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Essential Rio de Janeiro

Rio de Janeiro

The key to having the time of your life in Rio is to mix it up: Pair the blockbuster attractions with visits to insider-y, locals-only spots; explore futuristic museums but keep plenty of free time for hiking and surfing; and splurge on fabulous cocktails at the city’s most stylish bars, but also relax with cheap beer at the beach. It’s a city where the high and the low, the expensive and the affordable and the indoors and the outdoors are in perfect harmony.

Start your trip with the must-sees, a pair of museums that share a plaza. The Museum of Tomorrow opened in 2015 but it’s already an icon, not least because of its eye-catching structure (it resembles a robotic alligator rising from the water), which is covered in solar panels that rotate in sync with the sun’s movement. Inside you’ll get a card that lets you access the enormous floor-to-ceiling interactive displays about the future of the world’s ecosystems and climate change, in Portuguese, Spanish or English. Cool down from this high-tech immersion with an hour or two at the Museu de Arte do Rio, where you’ll find a stimulating and well-curated collection of Rio-themed work by local artists. Around the corner is Olympic Boulevard, lined with colorful, thought-provoking street art on a massive scale—don’t miss it.

Lunch counters—old-school places where the décor hasn’t changed in half a century—are found all over Rio, but Tacacá do Norte is a standout. The dishes here come from the Amazon, and they’re full of fabulous, unexpected flavors. Try the spicy shredded crab, the eponymous tacacá—a shrimp soup made with mouth-numbing vegetables—and fresh Amazonian fruit juices like cupuaçu and açaí.

Work off lunch with a bike ride, taking advantage of the city’s bike share program. There are stands all over the city, but the paths along the South Zone beach boardwalks are particularly excellent; you can cruise right by the ocean and return the bikes when you reach a patch of beach that catches your fancy. A second way to maximize your outdoor time is to hike your way up Pão de Açúcar (Sugarloaf Mountain). It’s a tough 1-hour trek to Morro da Urca, the lower peak nestled up against Sugarloaf, but the views of the Christ the Redeemer statue, Rio’s seemingly infinite sprawl and the islands and boats dotting Guanabara Bay are worth it. Alternatively, take the cable cars (timing your visit for sunset is smart, but buy your tickets in advance—it can get crowded) and restrict your exercise to strolling around the woods at the top, populated by tiny capuchin monkeys. When you get back to sea level, stop at Bar Urca, a supercasual beer-and-snacks place that’s a local favorite for good reason: The drinks are, in true Brazilian style, frosty cold; the prawn empanadas are perfectly fried; and you can enjoy your snacks sitting on a wall perched right above the water.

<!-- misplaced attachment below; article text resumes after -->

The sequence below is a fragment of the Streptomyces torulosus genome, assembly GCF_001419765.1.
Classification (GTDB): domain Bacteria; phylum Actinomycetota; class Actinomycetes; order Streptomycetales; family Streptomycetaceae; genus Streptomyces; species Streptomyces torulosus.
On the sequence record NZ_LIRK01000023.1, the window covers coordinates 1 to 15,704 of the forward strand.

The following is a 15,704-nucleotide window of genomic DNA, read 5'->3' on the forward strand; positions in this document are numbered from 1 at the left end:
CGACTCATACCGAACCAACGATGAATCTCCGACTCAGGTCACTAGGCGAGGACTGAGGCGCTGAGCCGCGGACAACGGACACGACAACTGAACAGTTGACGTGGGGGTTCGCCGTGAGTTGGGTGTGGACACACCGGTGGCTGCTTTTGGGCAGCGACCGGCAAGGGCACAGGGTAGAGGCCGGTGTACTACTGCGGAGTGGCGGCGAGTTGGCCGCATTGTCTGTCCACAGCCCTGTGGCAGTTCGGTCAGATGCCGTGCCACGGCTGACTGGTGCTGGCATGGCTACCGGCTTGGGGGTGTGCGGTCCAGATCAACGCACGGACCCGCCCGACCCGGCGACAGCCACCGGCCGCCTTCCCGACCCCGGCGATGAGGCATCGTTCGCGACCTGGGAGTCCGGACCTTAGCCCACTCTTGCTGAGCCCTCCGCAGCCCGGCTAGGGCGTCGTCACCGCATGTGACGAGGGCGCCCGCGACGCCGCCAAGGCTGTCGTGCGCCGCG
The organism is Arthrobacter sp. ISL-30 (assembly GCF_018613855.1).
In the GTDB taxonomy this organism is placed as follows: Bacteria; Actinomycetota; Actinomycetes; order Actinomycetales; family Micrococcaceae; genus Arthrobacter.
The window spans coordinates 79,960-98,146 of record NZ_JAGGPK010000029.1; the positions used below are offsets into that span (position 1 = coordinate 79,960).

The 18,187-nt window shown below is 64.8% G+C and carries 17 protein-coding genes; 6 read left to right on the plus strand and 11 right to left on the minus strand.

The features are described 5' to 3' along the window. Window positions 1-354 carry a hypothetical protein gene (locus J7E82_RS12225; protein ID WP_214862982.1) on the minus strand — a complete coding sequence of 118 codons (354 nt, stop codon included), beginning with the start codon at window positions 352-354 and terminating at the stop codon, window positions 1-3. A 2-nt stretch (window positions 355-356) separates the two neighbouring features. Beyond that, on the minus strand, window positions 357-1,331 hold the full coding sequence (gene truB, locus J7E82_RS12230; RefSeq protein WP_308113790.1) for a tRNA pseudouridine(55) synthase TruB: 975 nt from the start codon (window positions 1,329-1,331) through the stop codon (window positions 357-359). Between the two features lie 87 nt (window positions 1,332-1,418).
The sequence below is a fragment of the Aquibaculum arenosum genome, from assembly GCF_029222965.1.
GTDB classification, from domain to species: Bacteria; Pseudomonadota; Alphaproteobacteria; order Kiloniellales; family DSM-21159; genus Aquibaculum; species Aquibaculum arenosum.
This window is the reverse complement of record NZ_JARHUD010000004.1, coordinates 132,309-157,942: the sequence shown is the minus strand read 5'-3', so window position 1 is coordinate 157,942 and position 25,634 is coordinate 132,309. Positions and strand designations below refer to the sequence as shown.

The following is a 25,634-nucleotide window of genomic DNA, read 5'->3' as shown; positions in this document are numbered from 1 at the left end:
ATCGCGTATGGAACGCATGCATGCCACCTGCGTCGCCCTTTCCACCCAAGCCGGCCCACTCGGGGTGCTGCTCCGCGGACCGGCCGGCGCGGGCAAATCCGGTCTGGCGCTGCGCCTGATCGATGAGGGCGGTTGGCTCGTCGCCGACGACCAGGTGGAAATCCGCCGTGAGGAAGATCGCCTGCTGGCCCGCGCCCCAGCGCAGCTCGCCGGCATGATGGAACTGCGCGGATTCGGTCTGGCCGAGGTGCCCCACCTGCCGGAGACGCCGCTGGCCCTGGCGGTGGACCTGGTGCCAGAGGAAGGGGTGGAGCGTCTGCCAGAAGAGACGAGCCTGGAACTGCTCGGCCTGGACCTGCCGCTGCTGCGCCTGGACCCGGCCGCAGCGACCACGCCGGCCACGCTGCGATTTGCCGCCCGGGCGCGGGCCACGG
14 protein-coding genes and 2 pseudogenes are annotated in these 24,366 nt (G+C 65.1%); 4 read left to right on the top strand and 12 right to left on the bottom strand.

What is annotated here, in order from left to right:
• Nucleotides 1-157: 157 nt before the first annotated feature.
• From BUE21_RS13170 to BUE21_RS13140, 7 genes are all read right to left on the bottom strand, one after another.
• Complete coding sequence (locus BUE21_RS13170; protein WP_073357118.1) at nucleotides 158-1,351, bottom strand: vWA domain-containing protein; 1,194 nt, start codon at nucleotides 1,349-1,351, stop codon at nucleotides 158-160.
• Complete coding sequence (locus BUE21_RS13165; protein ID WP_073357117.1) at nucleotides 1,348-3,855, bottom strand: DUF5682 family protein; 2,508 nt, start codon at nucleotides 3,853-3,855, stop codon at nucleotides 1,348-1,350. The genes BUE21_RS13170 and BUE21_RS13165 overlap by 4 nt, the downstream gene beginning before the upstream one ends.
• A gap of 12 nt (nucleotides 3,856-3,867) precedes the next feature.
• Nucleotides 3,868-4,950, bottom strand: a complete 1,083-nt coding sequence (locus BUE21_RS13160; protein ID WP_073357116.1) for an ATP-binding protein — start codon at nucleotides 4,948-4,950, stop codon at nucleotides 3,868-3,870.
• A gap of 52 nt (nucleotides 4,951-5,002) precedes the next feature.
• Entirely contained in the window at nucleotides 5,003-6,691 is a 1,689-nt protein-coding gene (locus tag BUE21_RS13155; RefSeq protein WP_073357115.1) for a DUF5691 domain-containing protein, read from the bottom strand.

Evenings in Brazil call for cachaça, the sugarcane spirit that pops up in all kinds of drinks. Head to Noo Cachaçaria, a trendy bar that specializes in all kinds of cachaça, spinning the varieties into creative cocktails brightened up with some of the country’s most delicious fresh fruit juices. Excellent meals and snacks include traditional dishes like feijoada (hearty bean stew), a coconut milk-laced moqueca with fish and shrimp, and crispy fried tapioca balls.

It’s unthinkable to leave Rio without some samba time, and the hottest party in town is the Roda de Samba da Pedra do Sal, a free outdoor event held every Monday night on a historic rock slab in the northern part of the city. Musicians take center stage, surrounded by samba-lovers who dance, sing and clap along to the music, somehow managing to hold onto their caipirinhas and barbecued meat skewers. Simultaneously hugely popular and very relaxed, this is street samba—lively, energetic and informal—at its best.

Where to Beach 

The city’s best beaches—you know, the ones they write songs about—are clustered in the southern neighborhoods of Ipanema and Copacabana. Long stretches of pristine sand are packed with locals lounging in barely visible bathing suits, newbies taking lessons at the handful of surf schools and stalls selling caipirinhas, barbecued shrimp and fresh coconuts.

Where to Stay

When it comes to hotels, beachfront is best. In chic Leblon, the Janeiro Hotel has a fashion-y vibe (the owner, Oskar Metsavaht, has his own label) and a rooftop pool with views over the beach below. The Hotel Arpoador is as close as you can get to the sand, with modern rooms in a range of sizes and prices; ask for one with a private balcony and hammock for lazy afternoons. 

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